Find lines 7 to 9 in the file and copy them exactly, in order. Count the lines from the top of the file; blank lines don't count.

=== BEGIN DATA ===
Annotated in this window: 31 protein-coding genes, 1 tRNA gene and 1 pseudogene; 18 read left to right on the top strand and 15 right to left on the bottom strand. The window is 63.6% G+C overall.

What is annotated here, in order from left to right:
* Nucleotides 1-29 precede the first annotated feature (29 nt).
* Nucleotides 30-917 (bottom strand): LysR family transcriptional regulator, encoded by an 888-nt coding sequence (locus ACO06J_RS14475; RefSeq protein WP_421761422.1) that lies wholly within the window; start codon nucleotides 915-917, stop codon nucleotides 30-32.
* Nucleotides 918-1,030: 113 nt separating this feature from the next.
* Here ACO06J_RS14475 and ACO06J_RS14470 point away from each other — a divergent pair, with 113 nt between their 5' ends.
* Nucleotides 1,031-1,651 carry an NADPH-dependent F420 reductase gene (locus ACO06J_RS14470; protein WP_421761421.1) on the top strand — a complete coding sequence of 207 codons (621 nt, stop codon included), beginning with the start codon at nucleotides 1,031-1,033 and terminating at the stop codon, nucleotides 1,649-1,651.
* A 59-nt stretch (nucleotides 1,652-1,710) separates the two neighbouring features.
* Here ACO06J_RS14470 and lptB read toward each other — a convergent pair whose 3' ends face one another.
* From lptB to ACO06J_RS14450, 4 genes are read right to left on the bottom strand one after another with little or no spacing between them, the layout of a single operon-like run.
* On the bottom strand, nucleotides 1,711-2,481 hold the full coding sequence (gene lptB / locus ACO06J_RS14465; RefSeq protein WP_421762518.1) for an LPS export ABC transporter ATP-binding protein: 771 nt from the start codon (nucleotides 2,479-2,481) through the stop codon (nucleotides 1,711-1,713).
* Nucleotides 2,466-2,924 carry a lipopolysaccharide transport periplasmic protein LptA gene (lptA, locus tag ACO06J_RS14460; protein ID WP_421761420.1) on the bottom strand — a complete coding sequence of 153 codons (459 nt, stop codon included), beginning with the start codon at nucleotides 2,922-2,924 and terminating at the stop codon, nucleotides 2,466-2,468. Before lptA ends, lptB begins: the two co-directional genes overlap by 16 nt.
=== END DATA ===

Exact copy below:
* Nucleotides 1,031-1,651 carry an NADPH-dependent F420 reductase gene (locus ACO06J_RS14470; protein WP_421761421.1) on the top strand — a complete coding sequence of 207 codons (621 nt, stop codon included), beginning with the start codon at nucleotides 1,031-1,033 and terminating at the stop codon, nucleotides 1,649-1,651.
* A 59-nt stretch (nucleotides 1,652-1,710) separates the two neighbouring features.
* Here ACO06J_RS14470 and lptB read toward each other — a convergent pair whose 3' ends face one another.